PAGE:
ADOBE CAPTIVATE: Why Are Smart Shapes So Smart? Let Me Count The (6) Ways
ONE. You can change the shape.
Smart Shapes in Captivate are similar to some shapes in PowerPoint: you draw the shape, and then you locate the special yellow handle to change not the size, but the actual shape of the arrow.
In the image of the Captivate arrow shape below, left, notice the yellow handle. The handle allowed me to adjust the pointiness of the point and the thickness of the stem. (As shown in the second image.)
TWO. You can add text.
Double-click a Smart Shape, and you can type text on it. And you can format the text any way you like
THREE. You can use a Smart Shape as a button.
Select your Smart Shape, and in the Properties inspector, just below the Style Name drop-down, select the Use as Button checkbox.
After you check the Use as Button checkbox, the Actions tab becomes available, where you can assign an action such as Go to the next slide.
FOUR. You can use them as multi-state objects.
Once your Smart Shape has been turned into a button, it automatically has different “states”: a state is a different appearance that the Smart Shape assumes under certain conditions on screen: when a mouse pointer hovers over it, it assumes its “RollOver” state. Once it has been clicked, it assumes its “Down” state during the click, and then returns to its “Normal” state after the click is completed.
You can format each state however you like. And even when a Smart Shape is not being used as button, you can create states for it and then program in events in your eLearning that cause the shape to change states.
FIVE. You can use Smart Shapes as Captions.
Sure, I already mentioned that you can type text onto a Smart Shape. But the caption functionality goes way beyond that. When setting up to record a software simulation, you can ask Captivate to generate Smart Shape captions instead of Text Captions—automatically.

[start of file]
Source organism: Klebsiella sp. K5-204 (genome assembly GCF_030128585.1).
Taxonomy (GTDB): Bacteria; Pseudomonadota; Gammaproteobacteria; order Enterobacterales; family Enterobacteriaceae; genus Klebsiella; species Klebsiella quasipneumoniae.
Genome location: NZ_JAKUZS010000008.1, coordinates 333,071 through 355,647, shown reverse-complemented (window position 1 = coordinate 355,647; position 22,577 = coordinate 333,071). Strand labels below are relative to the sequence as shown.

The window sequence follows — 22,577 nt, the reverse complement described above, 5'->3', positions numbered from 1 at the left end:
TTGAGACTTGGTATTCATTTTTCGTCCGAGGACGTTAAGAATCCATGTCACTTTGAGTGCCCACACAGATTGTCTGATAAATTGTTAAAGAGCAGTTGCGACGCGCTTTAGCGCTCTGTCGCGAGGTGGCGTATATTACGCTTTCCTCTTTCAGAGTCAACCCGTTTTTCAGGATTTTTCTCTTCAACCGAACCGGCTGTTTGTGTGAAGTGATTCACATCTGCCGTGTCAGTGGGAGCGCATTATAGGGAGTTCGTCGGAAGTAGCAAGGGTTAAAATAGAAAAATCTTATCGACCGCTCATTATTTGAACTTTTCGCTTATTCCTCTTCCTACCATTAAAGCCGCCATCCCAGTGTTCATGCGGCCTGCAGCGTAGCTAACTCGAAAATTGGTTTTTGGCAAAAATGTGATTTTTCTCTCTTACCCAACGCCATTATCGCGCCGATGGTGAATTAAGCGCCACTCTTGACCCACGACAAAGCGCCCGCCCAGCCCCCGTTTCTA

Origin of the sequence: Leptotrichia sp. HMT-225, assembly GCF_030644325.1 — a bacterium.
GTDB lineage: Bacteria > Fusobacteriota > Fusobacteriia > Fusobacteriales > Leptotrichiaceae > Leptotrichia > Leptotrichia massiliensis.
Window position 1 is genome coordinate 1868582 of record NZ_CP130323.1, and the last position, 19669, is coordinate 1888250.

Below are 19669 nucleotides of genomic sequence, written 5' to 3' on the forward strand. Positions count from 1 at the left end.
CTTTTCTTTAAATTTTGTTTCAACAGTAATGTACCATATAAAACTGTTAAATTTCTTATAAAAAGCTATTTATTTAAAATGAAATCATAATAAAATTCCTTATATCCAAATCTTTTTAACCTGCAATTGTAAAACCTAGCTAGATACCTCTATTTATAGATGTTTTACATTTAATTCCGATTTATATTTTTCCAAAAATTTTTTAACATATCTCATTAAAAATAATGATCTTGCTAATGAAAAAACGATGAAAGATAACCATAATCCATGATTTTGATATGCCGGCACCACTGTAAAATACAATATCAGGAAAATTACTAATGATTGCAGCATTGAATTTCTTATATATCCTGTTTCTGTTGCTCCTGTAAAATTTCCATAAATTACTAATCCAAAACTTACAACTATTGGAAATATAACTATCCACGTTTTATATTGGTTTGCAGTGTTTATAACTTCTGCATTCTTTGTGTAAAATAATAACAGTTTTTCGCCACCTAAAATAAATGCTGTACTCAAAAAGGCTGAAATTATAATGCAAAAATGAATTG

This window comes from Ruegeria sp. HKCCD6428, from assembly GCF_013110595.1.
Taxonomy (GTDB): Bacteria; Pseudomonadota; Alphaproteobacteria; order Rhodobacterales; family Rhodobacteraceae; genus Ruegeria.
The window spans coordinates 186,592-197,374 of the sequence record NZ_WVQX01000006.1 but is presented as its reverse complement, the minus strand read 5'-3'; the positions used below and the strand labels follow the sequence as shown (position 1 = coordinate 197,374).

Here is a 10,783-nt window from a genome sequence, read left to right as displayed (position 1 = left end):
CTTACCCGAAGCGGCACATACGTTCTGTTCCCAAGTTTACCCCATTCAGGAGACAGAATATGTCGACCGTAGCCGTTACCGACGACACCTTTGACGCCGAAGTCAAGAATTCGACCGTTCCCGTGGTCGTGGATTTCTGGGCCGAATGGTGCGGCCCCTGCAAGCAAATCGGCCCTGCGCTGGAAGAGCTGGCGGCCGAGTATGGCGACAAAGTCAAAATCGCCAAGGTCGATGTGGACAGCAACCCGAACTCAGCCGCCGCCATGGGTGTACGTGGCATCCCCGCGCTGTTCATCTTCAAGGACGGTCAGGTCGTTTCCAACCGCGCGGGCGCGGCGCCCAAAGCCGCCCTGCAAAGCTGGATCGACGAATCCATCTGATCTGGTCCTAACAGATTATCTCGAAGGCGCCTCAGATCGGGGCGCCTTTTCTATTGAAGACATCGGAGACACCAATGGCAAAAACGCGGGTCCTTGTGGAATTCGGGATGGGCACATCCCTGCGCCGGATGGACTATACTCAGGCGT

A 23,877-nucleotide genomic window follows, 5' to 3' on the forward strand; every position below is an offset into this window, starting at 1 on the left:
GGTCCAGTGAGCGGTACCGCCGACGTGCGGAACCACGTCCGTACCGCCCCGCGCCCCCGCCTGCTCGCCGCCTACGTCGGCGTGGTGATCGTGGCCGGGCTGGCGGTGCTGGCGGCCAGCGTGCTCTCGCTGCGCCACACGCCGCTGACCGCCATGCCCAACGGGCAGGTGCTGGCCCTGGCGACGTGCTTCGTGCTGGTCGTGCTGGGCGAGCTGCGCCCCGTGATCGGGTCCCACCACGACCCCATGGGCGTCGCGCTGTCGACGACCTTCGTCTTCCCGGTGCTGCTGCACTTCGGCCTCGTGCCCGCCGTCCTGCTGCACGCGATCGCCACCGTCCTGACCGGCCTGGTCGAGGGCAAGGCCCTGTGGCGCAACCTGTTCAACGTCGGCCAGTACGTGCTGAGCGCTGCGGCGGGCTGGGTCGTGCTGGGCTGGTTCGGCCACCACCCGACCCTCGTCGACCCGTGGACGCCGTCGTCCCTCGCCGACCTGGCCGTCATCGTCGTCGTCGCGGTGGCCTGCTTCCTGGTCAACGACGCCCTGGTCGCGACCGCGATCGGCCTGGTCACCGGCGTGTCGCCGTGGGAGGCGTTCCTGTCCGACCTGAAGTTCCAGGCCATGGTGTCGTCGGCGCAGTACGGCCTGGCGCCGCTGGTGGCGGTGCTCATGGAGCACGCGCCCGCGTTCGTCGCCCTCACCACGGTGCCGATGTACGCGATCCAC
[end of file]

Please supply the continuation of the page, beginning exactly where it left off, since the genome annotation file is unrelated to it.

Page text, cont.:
In the Preferences dialog box (Edit > Preferences on Windows; Adobe Captivate > Preferences on the Mac), in the Recording Modes category, Under Captions, select the Use Smart Shapes instead of captions checkbox, and choose your Smart Shape Type.
Why would you want to use Smart Shapes instead of Text Captions? Because you can more fully format Smart Shapes. Let’s say you want your captions to mimic the colors in your company’s logo. Use the Fill and Stroke color pickers, and you’ve got fully branded training.
Take a look at these examples:
Text caption (not the right shade of green; limited choices):
Smart Shape used as caption (that’s much better, but still…):
Smart Shape formatted to match your logo (THAT’s what I’m talking about!):
SIX. Use as SFH Captions.
Wait, what? You know, SFH Captions—Success, Failure, and Hint captions that appear automatically when your viewers try to click through your eLearning lesson correctly. Often, these are connected with Click Boxes and other interactive elements. To ensure that your SFH captions come out as Smart Shapes, you have to go to the Preferences dialog box, Defaults category, and deselect—that’s right, UNcheck—the Use Text Captions for SFH Captions instead of Smart-Shapes checkbox.
Learn more about states, and Smart Shapes, and many other nifty things about Captivate, in our Advanced Captivate class.
Jennie Ruby, CTT, COTP, is a veteran eLearning developer, master trainer (CMT), and author. Jennie has an M.A. from George Washington University and is a Certified Technical Trainer and Certified Online Training Professional. She teaches both classroom and online courses, and has authored courseware, published training books, and developed content for countless eLearning projects. She is also a publishing professional with more than 30 years of experience in writing, editing, print publishing, and eLearning.